Figure 2 Phase‐contrast photographs (all at 10x) demonstrating effects of phacofragmentation on silicone oil emulsification: (A) 5000 cst silicone oil/BSS at 10% power (B) 5000 cst silicone oil/BSS at 50% ...

In vitro, emulsification occurred with both the phacoemulsification and high‐speed vitrectomy handpiece in 1000 cst and 5000 cst silicone oil, as confirmed with phase‐contrast microscopy. There was no emulsification with either the 1000 cst or 5000 cst silicone oil only, aqueous only or silicone oil/aqueous without phacofragmentation controls, as confirmed with phase‐contrast microscopy. All emulsions were stable over at least two weeks.

Emulsification of the silicone oil ex vivo is shown in fig 33.

figure bj103994.f3
Figure 3 Photographs (10x) of ex vivo phacoemulsification for at least five minutes with an intact posterior capsule. These droplets were large and stable within the pars plicata over at least three days when images were taken. (A) posterior ...


Previous studies have examined the effects of mechanical energy on emulsification: vortex‐shaking10,11 and rotational orbital shaking.4,5 Cataract formation is a common complication of intraocular silicone oil.1,13

In vitro, we show that emulsification of silicone oil with aqueous can occur with phacofragmentation and phacoemulsification. In addition, emulsification increases with increasing ultrasound power (mean 5000 cst silicone oil emulsification bubbles with 10% phacofragmentation power, 1.50 (SD 1.31) versus 60% power 39.38 (SD 5.85) (p<0.001)) and duration of phacofragmentation (mean 5000 cst silicone oil emulsification bubbles with ten seconds phacofragmentation, 0.88 (SD 0.83) versus 60 seconds 46.88 (SD 8.18) (p<0.001)). As a control, we demonstrate that silicone oil without BSS and BSS without silicone oil did not emulsify under any of our handpiece test conditions, and silicone oil with the addition of BSS without mechanical energy did not emulsify. The mechanical and/or cavitational energy,14 produced by these surgical instruments is likely to disrupt the interfacial surface tension between silicone oil and BSS, thus facilitating emulsification (the vitrectomy handpiece would have mechanical energy alone). Continuous kinetic energy input has been reported to further segregate the droplets,9 as confirmed in our study by increasing emulsification with duration of phacofragmentation.

We also show that emulsification is greater with 1000 cst versus 5000 cst silicone oil over all experiments (for eg, mean silicone oil emulsification bubbles at 50% phacofragmentation power with 1000 cst, 101.63 (SD 11.15) versus 5000 cst, 34.75 (SD 4.77) (p<0.001)). These results confirm previous studies that have demonstrated greater emulsification with 1000 cst compared to 5000 cst silicone oil.9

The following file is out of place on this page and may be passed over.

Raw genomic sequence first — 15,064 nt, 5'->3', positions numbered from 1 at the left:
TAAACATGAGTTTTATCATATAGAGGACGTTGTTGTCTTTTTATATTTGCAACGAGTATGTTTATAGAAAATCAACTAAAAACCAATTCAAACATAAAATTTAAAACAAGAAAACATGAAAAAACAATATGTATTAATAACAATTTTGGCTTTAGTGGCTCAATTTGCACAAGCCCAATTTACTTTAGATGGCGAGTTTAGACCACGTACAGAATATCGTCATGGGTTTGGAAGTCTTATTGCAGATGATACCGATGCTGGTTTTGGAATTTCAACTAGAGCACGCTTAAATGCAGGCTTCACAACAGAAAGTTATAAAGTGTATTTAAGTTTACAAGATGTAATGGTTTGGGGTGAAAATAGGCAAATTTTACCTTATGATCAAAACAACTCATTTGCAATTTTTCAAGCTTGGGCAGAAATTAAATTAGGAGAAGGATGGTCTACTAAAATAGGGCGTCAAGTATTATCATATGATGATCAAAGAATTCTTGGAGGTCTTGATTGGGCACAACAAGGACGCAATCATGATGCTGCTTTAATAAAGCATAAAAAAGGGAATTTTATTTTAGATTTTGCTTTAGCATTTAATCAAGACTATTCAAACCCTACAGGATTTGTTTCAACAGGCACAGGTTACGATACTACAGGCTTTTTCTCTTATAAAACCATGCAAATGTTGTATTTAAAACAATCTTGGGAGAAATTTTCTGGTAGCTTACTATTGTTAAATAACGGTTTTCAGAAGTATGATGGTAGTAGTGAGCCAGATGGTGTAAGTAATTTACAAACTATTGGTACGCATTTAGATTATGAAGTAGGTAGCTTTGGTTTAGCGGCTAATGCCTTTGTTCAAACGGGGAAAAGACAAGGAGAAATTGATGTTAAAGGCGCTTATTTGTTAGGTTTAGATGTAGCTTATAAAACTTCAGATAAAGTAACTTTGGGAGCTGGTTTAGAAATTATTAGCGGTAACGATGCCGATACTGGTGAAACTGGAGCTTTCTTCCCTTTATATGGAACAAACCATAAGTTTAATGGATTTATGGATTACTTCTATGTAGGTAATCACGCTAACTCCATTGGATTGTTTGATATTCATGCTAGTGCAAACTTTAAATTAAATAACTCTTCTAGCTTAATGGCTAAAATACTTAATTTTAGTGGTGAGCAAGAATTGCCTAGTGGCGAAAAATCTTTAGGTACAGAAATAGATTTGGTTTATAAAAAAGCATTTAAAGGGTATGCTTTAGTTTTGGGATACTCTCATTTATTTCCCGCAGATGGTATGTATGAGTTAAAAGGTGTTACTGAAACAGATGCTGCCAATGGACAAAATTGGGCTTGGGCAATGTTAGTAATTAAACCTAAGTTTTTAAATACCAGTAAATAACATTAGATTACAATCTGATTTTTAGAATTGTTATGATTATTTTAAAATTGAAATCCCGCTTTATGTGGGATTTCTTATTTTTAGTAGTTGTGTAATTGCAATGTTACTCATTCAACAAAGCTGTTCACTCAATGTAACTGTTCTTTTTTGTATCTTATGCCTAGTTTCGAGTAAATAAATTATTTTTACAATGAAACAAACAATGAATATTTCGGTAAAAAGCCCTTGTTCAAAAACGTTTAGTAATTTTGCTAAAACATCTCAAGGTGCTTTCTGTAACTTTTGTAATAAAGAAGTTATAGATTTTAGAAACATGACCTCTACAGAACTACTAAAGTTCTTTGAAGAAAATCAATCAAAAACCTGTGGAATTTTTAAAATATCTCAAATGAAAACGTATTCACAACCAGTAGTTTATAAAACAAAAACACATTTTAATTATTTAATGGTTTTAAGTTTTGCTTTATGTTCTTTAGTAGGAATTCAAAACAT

Our in vitro model mimics in vivo conditions at aqueous silicone interfaces with decreased aspiration allowing containment of the emulsion (without confounding retrieval of emulsification post‐transit through handpiece and tubing) and placement of the handpiece at the silicone oil/aqueous interface where emulsification occurs.4 Centrifugation (a process used to determine the amount of emulsification without increasing the amount) was employed to accelerate aggregation of the bubbles and segregate the solution into three visible constituents.11,12

Ikeda broadens the definition of emulsification to include large non‐dispersed droplets, and suggests surface‐active agent interactions are responsible for microscopic suspended oil, while mechanical energy results in large, non‐dispersed emulsification.15 However, we show that mechanical energy in vitro can give a microsuspension, which is comparable to the equivalent mechanical energy giving large non‐dispersed droplets ex vivo. The architectural environment present intraocularly in vivo may permit large droplets to form, as we saw ex vivo, or the full‐fill effect,4 ex vivo may result in a lower level of emulsification in the form of larger bubbles.

Successful extracapsular extraction in nine silicone‐filled eyes was reported with simultaneous silicone extraction.16 Others suggest capsular discission through pars plana may cause emulsification.17 Small silicone bubbles entering the anterior chamber were removed by aspiration during phacoemulsification in three of 70 patients.18 While most emulsion bubbles can be suctioned with the handpiece‐associated aspirator, even a small residual amount may be toxic and cause vision impairment.1,2,3 Complete removal of silicone oil droplets can be difficult.19 Emulsified bubbles can remain hidden for as long as two years post‐surgery by lodging anterior to the pars plana.20

There may be conditions where a limited vitrectomy is useful in a silicone‐filled eye. However, we show that emulsification during high‐speed vitrectomy is possible in vitro. Given our observation of greater emulsification with placement of the handpiece at the BSS/silicone oil interface, these findings may be more applicable to under‐filled eyes with an intraocular interface or eyes that require long durations of vitrectomy.

In vitro, we show that phacofragmentation and phacoemulsification can result in emulsification of silicone oil and can also occur ex vivo with phacoemulsification. However, there are no large case series that demonstrate this in vivo. Posterior designed handpieces, such as the phacofragmentation and vitrectomy handpieces, may result in greater emulsification due to their proximity to the silicone oil/aqueous interface. In complex eyes with intractable retina problems, the clinical plan may require silicone oil to be left in the eye without removal. In these cases, or with some zonular dialysis/dehiscence or other architecturally altered eyes, a silicone oil exchange post‐phacoemulsification may be considered to eliminate any increased rate of emulsification caused by surgery.


We thank Parag Parohit, Chemical Engineering, Columbia University for reviewing the manuscript and experimental plan.


Competing interests: None.